That cymbal looks like an A Zildjian to me. Given the lathing style I'd say early 60s, but it's always tricky when there isn't any trademark info to confirm lathing based observations. Bell lathing changes from the 50s to the 60s. In the 1950s style you can see several obvious separate passes so the bell ends up with some fine tonal groove and some more coarse tonal groove in varying proportions. By the 60s bells are more coarse tonal groove, although the bow of the cymbal is often still a bit variable in width of the grooves. By the 70s the lathing tends to be more even on the bell and the bow. Note that these decade descriptions are not meant to suggest that lathing changed dramatically on December 31st at the end of each decade. The differences observed (when you correlate them with trademark stamps) represent changes in the frequency with which you find different sorts of lathing styles.

My gallery of bell lathing styles: http://black.net.nz/avedis/bells.html

The "stepped" lathing on the bottom is a bit different from the Italian style "stepped" lathing in that the Italian style tends to have fine tonal grooves versus that one which has more variable grooves. I've seen video of lathing happening in the UFiP factory and you can see how the lathing is done in discrete bands with the tool pulled back in between. Similarly you can see pauses in the videos of Avedis Zildjian lathing, but they don't tend to be as extreme.

The other thing which can help with the identification of Avedis Zildjian cymbals versus Italian sourced ones is the treatment of the area close to the mounting hole, and the patterns of lathe chatter. Again yours looks more Avedis Zildjian 60s to me than Italian on both counts. The other thing which can help spot Italian cymbals is that they are metric. However, that doesn't help with a 13" cymbal because it just happens that the metric equivalent is 330mm which is so close you aren't likely to pick up a difference.

There are a small proportion of A Zildjian cymbals which escape the factory without a trademark stamp. In my database of about 2000 cymbals the percentage is running about 0.3% (3 in 1000). So why do some not have a trademark? The likely causes are (in no particular order)
  • somebody neglected to carry out that step in the factory
  • it is a second but didn't get an S stamped in, or any other markings
  • the pressing machine was adjusted to be so light that the impression is almost possible to see

Wow....I really appreciate your knowledge/info! As in the past, I knew you would be very helpful. I thought it was a vintage Zildjian but I had never seen one without any stamping at all. I got this cymbal online ($30) and it was labeled as a "miscellaneous" cymbal because of the lack of stamp or marking. Thanks again for the help! I plan to pair this with a 13" A custom bottom I just ordered...hoping it sounds good as a pair.
Reply With Quote
  #4  
Old 03-23-2018, 07:49 PM
DrumBob DrumBob is offline
Senior Member
 
Join Date: Feb 2011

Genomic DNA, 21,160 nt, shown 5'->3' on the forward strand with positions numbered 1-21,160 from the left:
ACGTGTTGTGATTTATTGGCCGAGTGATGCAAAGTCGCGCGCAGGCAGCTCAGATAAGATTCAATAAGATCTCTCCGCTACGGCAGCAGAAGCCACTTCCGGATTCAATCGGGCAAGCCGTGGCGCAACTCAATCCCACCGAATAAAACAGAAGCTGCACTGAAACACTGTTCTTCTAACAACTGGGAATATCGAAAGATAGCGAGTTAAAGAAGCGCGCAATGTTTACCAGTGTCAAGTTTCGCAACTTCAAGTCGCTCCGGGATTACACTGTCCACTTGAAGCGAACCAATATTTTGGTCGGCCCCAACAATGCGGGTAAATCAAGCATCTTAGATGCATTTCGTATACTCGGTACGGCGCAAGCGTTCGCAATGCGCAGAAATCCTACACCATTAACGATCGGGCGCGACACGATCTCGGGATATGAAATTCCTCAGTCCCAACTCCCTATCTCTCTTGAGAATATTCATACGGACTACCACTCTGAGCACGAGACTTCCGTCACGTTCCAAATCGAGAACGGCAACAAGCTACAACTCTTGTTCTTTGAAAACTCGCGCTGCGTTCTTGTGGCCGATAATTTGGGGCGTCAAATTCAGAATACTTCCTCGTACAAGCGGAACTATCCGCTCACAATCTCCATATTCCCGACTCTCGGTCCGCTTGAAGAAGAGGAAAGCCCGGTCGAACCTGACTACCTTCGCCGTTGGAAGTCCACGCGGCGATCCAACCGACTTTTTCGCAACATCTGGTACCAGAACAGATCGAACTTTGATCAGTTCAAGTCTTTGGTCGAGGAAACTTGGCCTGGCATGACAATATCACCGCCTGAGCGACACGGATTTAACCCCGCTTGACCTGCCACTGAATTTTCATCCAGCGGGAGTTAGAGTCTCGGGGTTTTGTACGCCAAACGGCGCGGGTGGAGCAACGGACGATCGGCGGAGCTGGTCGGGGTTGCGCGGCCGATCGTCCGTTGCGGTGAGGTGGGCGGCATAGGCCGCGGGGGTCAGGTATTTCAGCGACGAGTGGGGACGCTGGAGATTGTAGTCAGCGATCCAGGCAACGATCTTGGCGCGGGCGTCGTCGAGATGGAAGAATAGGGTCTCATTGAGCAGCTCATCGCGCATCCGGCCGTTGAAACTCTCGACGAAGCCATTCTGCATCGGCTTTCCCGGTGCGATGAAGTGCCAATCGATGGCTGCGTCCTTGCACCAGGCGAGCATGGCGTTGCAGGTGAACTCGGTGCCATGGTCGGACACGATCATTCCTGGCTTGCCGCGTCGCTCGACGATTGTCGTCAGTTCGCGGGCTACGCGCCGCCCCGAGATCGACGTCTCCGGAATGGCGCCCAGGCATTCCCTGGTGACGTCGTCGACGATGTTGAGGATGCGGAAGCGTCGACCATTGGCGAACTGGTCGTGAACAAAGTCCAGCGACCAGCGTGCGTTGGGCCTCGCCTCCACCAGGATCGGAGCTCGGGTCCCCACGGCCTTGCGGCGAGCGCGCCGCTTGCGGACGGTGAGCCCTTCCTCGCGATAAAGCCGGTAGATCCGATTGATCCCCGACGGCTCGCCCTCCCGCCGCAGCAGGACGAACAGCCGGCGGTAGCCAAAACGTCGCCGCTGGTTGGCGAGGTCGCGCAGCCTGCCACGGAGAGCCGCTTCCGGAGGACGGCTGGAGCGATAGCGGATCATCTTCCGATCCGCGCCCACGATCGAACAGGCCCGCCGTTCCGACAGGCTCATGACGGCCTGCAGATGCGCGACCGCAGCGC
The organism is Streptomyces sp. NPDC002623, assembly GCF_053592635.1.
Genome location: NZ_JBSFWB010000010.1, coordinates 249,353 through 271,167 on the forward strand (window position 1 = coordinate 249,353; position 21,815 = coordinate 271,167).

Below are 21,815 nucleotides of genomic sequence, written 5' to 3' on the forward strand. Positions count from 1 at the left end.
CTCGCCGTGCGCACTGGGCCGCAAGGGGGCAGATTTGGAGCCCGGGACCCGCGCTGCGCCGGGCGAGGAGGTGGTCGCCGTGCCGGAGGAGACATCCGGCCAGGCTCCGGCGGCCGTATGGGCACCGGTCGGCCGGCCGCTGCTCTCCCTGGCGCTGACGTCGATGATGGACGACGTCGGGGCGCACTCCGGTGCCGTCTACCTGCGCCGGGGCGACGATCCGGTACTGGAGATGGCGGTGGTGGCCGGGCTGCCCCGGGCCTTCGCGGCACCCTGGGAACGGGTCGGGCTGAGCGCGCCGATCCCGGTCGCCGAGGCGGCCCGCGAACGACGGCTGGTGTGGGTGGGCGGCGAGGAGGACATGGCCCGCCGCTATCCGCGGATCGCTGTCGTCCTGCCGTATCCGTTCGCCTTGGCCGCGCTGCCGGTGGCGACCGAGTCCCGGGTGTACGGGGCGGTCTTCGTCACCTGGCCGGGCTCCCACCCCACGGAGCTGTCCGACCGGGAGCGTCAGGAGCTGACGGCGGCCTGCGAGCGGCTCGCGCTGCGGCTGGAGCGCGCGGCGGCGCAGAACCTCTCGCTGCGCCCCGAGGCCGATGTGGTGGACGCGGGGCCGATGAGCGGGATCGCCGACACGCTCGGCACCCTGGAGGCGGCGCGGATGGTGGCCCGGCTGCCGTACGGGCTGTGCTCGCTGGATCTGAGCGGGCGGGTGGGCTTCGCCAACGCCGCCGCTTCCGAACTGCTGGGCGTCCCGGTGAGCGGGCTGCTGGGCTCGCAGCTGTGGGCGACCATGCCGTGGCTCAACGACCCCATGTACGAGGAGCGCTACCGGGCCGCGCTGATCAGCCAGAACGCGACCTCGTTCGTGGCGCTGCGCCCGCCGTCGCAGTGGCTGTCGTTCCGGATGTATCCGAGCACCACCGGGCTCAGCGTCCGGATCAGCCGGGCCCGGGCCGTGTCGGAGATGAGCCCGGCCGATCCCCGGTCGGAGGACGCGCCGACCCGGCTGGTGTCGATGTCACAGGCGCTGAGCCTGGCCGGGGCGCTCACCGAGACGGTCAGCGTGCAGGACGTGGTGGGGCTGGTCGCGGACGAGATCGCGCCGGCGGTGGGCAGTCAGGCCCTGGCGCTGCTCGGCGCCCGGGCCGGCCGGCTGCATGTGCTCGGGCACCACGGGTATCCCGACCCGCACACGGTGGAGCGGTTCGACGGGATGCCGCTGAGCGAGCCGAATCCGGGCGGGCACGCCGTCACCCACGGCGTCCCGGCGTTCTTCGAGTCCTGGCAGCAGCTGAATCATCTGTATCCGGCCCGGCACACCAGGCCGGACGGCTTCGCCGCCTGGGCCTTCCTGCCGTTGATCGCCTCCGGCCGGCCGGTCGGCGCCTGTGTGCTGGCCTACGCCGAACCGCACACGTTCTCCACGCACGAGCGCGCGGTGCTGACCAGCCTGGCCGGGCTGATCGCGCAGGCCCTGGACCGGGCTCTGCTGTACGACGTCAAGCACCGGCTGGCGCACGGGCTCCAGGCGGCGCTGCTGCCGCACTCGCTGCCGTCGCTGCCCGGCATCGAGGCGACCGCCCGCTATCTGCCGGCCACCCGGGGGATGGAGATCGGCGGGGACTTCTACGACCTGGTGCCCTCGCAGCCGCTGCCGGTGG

Location: NW NJ
Posts: 303
Default Re: Vintage Cymbal Looks Like Zildjian but No Stamp????

I also have a very nice 20" mystery ride that I'm convinced is an unstamped Zildjian, most likely a 60's. It sounds fine. I bought it for a song from an elderly gent who was a drummer and was selling all his gear.
__________________
'01 DW Collectors Series, Oyster White, 10/12/14/16/22
'64 Slingerland, 13/16/22 (to be restored)
'65 Leedy, Blue Sparkle, 12/14/20
'67 Ludwig, Burgundy Sparkle, 12/13/16/22
'73 Slingerland, Sky Blue Pearl, 12/13/16/22
'60's Crest MIJ, Black Diamond Pearl, 12/14/20
'72 Rogers, Oyster Black, 13/16/22
'70s Tempro, Red Grain Pearl, 12/14/14sn/20
Too many snares to list!

Author of the book, "Great Rock Drummers Of The Sixties."
Reply With Quote
  #5  
Old 03-24-2018, 08:30 AM
drummer2012 drummer2012 is offline
Contributing Member
 
Join Date: Mar 2012
Location: New Jersey
Posts: 102
Default Re: Vintage Cymbal Looks Like Zildjian but No Stamp????

Hey Drum Bob,
Must have been a plague of those unmarked Zildjians at one time here in NJ as I've got one too that I picked up from a craiglister in S. Plainfield. Have a mix of Paiste 602's, but mostly Zildjians that were part of the 67 BOP Downbeat kit that I bought from my drum teacher in the early 70's, so I am familiar with how the older Zildjians look. The unmarked Zildjian look alike that I have is a 16", so been using as a crash, but it's a bit heavy. Quite a lineup of drums you've got there. In addition to my 67 kit, I've got a 90's Premier Signia kit that I'm quite fond of. Nice to know I'm in good company here in snowy NW NJ!
__________________
60's Ludwig Vintage
90's Premier Signia
Reply With Quote
Reply

Thread Tools
Display Modes

Posting Rules
You may not post new threads
You may not post replies
You may not post attachments
You may not edit your posts

BB code is On
Smilies are On
[IMG] code is On
HTML code is Off

Forum Jump


All times are GMT -5. The time now is 01:40 AM.


Powered by vBulletin® Version 3.8.7
Copyright ©2000 - 2018, vBulletin Solutions, Inc.
Copyright 2009 VSDwebdesign